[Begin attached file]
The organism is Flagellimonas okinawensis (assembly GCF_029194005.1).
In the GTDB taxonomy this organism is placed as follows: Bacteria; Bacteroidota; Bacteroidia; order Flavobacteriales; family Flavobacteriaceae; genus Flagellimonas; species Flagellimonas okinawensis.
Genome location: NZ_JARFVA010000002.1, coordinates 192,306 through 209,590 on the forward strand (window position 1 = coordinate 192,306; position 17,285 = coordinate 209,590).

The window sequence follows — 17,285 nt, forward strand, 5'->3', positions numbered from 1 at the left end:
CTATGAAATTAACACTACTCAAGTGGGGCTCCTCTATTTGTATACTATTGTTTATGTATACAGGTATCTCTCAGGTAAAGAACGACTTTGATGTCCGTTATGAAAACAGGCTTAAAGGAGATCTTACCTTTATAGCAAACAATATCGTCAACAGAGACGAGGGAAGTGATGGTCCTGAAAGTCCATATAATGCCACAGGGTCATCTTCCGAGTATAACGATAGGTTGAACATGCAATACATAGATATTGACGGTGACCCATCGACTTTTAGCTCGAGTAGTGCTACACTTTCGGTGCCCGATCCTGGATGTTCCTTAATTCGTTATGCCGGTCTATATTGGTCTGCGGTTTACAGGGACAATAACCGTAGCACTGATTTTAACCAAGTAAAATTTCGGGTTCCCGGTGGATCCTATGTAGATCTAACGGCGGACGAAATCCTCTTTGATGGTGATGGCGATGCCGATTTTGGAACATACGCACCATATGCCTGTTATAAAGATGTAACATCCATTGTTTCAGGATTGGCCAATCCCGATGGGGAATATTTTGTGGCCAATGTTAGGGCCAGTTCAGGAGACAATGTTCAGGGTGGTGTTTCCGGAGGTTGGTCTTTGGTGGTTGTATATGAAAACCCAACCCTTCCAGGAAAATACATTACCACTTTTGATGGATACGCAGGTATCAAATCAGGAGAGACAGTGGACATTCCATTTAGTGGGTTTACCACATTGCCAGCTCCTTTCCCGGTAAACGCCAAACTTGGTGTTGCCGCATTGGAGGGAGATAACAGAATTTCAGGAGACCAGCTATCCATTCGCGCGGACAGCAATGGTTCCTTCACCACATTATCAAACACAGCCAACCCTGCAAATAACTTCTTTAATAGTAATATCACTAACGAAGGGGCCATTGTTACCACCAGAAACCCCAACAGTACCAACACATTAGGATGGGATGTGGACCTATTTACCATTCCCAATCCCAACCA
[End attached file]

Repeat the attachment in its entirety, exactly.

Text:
The organism is Flagellimonas okinawensis (assembly GCF_029194005.1).
In the GTDB taxonomy this organism is placed as follows: Bacteria; Bacteroidota; Bacteroidia; order Flavobacteriales; family Flavobacteriaceae; genus Flagellimonas; species Flagellimonas okinawensis.
Genome location: NZ_JARFVA010000002.1, coordinates 192,306 through 209,590 on the forward strand (window position 1 = coordinate 192,306; position 17,285 = coordinate 209,590).

The window sequence follows — 17,285 nt, forward strand, 5'->3', positions numbered from 1 at the left end:
CTATGAAATTAACACTACTCAAGTGGGGCTCCTCTATTTGTATACTATTGTTTATGTATACAGGTATCTCTCAGGTAAAGAACGACTTTGATGTCCGTTATGAAAACAGGCTTAAAGGAGATCTTACCTTTATAGCAAACAATATCGTCAACAGAGACGAGGGAAGTGATGGTCCTGAAAGTCCATATAATGCCACAGGGTCATCTTCCGAGTATAACGATAGGTTGAACATGCAATACATAGATATTGACGGTGACCCATCGACTTTTAGCTCGAGTAGTGCTACACTTTCGGTGCCCGATCCTGGATGTTCCTTAATTCGTTATGCCGGTCTATATTGGTCTGCGGTTTACAGGGACAATAACCGTAGCACTGATTTTAACCAAGTAAAATTTCGGGTTCCCGGTGGATCCTATGTAGATCTAACGGCGGACGAAATCCTCTTTGATGGTGATGGCGATGCCGATTTTGGAACATACGCACCATATGCCTGTTATAAAGATGTAACATCCATTGTTTCAGGATTGGCCAATCCCGATGGGGAATATTTTGTGGCCAATGTTAGGGCCAGTTCAGGAGACAATGTTCAGGGTGGTGTTTCCGGAGGTTGGTCTTTGGTGGTTGTATATGAAAACCCAACCCTTCCAGGAAAATACATTACCACTTTTGATGGATACGCAGGTATCAAATCAGGAGAGACAGTGGACATTCCATTTAGTGGGTTTACCACATTGCCAGCTCCTTTCCCGGTAAACGCCAAACTTGGTGTTGCCGCATTGGAGGGAGATAACAGAATTTCAGGAGACCAGCTATCCATTCGCGCGGACAGCAATGGTTCCTTCACCACATTATCAAACACAGCCAACCCTGCAAATAACTTCTTTAATAGTAATATCACTAACGAAGGGGCCATTGTTACCACCAGAAACCCCAACAGTACCAACACATTAGGATGGGATGTGGACCTATTTACCATTCCCAATCCCAACCA